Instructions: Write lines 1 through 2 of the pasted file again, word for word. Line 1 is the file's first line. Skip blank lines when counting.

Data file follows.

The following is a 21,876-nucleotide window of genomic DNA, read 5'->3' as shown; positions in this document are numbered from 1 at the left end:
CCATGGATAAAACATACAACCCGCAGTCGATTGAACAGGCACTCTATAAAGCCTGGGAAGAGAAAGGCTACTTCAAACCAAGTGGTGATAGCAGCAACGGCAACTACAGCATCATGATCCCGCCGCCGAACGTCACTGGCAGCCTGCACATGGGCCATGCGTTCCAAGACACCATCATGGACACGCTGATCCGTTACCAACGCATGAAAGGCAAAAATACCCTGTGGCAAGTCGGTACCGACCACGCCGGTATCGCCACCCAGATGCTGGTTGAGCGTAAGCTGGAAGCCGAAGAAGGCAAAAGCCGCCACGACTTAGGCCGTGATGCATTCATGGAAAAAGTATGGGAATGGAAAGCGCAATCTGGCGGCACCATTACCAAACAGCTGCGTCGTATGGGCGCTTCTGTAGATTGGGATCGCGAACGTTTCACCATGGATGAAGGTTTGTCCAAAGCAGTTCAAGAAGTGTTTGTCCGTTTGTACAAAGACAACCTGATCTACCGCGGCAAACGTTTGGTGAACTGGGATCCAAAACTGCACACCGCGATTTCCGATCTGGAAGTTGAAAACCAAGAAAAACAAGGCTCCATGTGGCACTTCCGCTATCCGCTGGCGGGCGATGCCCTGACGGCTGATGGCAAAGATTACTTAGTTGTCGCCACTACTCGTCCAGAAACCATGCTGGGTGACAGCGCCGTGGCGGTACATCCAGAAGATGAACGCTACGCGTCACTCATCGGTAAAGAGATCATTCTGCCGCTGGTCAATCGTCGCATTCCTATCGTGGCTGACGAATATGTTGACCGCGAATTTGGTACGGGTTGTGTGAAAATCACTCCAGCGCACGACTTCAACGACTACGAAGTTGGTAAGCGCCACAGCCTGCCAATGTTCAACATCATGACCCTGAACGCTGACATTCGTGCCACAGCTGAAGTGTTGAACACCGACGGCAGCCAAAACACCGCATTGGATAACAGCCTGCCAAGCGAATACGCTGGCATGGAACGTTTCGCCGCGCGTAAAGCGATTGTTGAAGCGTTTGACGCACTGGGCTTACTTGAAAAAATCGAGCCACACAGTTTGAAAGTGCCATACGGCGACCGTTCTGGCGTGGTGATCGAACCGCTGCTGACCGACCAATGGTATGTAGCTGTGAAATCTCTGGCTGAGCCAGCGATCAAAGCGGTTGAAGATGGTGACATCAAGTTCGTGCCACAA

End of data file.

The following is a 21,876-nucleotide window of genomic DNA, read 5'->3' as shown; positions in this document are numbered from 1 at the left end:
CCATGGATAAAACATACAACCCGCAGTCGATTGAACAGGCACTCTATAAAGCCTGGGAAGAGAAAGGCTACTTCAAACCAAGTGGTGATAGCAGCAACGGCAACTACAGCATCATGATCCCGCCGCCGAACGTCACTGGCAGCCTGCACATGGGCCATGCGTTCCAAGACACCATCATGGACACGCTGATCCGTTACCAACGCATGAAAGGCAAAAATACCCTGTGGCAAGTCGGTACCGACCACGCCGGTATCGCCACCCAGATGCTGGTTGAGCGTAAGCTGGAAGCCGAAGAAGGCAAAAGCCGCCACGACTTAGGCCGTGATGCATTCATGGAAAAAGTATGGGAATGGAAAGCGCAATCTGGCGGCACCATTACCAAACAGCTGCGTCGTATGGGCGCTTCTGTAGATTGGGATCGCGAACGTTTCACCATGGATGAAGGTTTGTCCAAAGCAGTTCAAGAAGTGTTTGTCCGTTTGTACAAAGACAACCTGATCTACCGCGGCAAACGTTTGGTGAACTGGGATCCAAAACTGCACACCGCGATTTCCGATCTGGAAGTTGAAAACCAAGAAAAACAAGGCTCCATGTGGCACTTCCGCTATCCGCTGGCGGGCGATGCCCTGACGGCTGATGGCAAAGATTACTTAGTTGTCGCCACTACTCGTCCAGAAACCATGCTGGGTGACAGCGCCGTGGCGGTACATCCAGAAGATGAACGCTACGCGTCACTCATCGGTAAAGAGATCATTCTGCCGCTGGTCAATCGTCGCATTCCTATCGTGGCTGACGAATATGTTGACCGCGAATTTGGTACGGGTTGTGTGAAAATCACTCCAGCGCACGACTTCAACGACTACGAAGTTGGTAAGCGCCACAGCCTGCCAATGTTCAACATCATGACCCTGAACGCTGACATTCGTGCCACAGCTGAAGTGTTGAACACCGACGGCAGCCAAAACACCGCATTGGATAACAGCCTGCCAAGCGAATACGCTGGCATGGAACGTTTCGCCGCGCGTAAAGCGATTGTTGAAGCGTTTGACGCACTGGGCTTACTTGAAAAAATCGAGCCACACAGTTTGAAAGTGCCATACGGCGACCGTTCTGGCGTGGTGATCGAACCGCTGCTGACCGACCAATGGTATGTAGCTGTGAAATCTCTGGCTGAGCCAGCGATCAAAGCGGTTGAAGATGGTGACATCAAGTTCGTGCCACAA